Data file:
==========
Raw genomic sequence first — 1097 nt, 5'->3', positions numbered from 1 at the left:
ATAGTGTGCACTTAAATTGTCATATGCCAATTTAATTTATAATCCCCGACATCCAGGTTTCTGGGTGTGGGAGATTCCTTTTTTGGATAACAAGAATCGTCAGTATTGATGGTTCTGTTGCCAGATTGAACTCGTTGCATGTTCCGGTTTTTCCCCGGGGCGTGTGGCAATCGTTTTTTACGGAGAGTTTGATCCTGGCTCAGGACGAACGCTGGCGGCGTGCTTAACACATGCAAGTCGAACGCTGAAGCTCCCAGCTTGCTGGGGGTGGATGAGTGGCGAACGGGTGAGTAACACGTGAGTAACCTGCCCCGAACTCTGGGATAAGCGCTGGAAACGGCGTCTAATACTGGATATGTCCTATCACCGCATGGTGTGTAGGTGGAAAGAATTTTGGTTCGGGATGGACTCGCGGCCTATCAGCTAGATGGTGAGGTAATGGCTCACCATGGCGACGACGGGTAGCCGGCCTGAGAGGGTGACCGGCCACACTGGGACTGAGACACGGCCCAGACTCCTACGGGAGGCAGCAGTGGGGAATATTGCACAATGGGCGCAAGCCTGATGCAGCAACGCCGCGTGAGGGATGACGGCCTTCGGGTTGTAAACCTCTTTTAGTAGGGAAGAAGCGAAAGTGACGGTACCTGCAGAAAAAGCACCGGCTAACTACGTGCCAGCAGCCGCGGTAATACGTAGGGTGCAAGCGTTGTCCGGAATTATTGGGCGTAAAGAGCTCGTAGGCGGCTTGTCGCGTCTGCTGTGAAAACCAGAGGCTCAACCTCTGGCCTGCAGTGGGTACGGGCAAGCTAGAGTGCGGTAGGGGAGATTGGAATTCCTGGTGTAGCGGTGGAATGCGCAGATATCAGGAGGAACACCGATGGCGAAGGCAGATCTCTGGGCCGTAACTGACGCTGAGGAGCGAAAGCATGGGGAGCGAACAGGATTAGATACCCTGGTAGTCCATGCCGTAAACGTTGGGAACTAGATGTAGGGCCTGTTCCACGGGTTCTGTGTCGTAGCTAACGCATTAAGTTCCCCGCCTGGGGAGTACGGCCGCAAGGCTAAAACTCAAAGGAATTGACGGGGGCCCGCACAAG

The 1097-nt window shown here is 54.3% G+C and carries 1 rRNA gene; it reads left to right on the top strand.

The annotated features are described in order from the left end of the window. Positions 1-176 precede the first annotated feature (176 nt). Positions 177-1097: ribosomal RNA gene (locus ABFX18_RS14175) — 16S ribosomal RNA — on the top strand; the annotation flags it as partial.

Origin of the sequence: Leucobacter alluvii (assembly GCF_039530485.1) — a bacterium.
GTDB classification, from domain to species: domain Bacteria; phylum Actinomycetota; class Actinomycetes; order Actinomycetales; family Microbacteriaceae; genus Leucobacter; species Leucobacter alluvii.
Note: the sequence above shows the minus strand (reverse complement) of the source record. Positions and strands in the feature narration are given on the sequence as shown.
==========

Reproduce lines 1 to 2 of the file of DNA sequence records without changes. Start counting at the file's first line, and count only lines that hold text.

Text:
Raw genomic sequence first — 1097 nt, 5'->3', positions numbered from 1 at the left:
ATAGTGTGCACTTAAATTGTCATATGCCAATTTAATTTATAATCCCCGACATCCAGGTTTCTGGGTGTGGGAGATTCCTTTTTTGGATAACAAGAATCGTCAGTATTGATGGTTCTGTTGCCAGATTGAACTCGTTGCATGTTCCGGTTTTTCCCCGGGGCGTGTGGCAATCGTTTTTTACGGAGAGTTTGATCCTGGCTCAGGACGAACGCTGGCGGCGTGCTTAACACATGCAAGTCGAACGCTGAAGCTCCCAGCTTGCTGGGGGTGGATGAGTGGCGAACGGGTGAGTAACACGTGAGTAACCTGCCCCGAACTCTGGGATAAGCGCTGGAAACGGCGTCTAATACTGGATATGTCCTATCACCGCATGGTGTGTAGGTGGAAAGAATTTTGGTTCGGGATGGACTCGCGGCCTATCAGCTAGATGGTGAGGTAATGGCTCACCATGGCGACGACGGGTAGCCGGCCTGAGAGGGTGACCGGCCACACTGGGACTGAGACACGGCCCAGACTCCTACGGGAGGCAGCAGTGGGGAATATTGCACAATGGGCGCAAGCCTGATGCAGCAACGCCGCGTGAGGGATGACGGCCTTCGGGTTGTAAACCTCTTTTAGTAGGGAAGAAGCGAAAGTGACGGTACCTGCAGAAAAAGCACCGGCTAACTACGTGCCAGCAGCCGCGGTAATACGTAGGGTGCAAGCGTTGTCCGGAATTATTGGGCGTAAAGAGCTCGTAGGCGGCTTGTCGCGTCTGCTGTGAAAACCAGAGGCTCAACCTCTGGCCTGCAGTGGGTACGGGCAAGCTAGAGTGCGGTAGGGGAGATTGGAATTCCTGGTGTAGCGGTGGAATGCGCAGATATCAGGAGGAACACCGATGGCGAAGGCAGATCTCTGGGCCGTAACTGACGCTGAGGAGCGAAAGCATGGGGAGCGAACAGGATTAGATACCCTGGTAGTCCATGCCGTAAACGTTGGGAACTAGATGTAGGGCCTGTTCCACGGGTTCTGTGTCGTAGCTAACGCATTAAGTTCCCCGCCTGGGGAGTACGGCCGCAAGGCTAAAACTCAAAGGAATTGACGGGGGCCCGCACAAG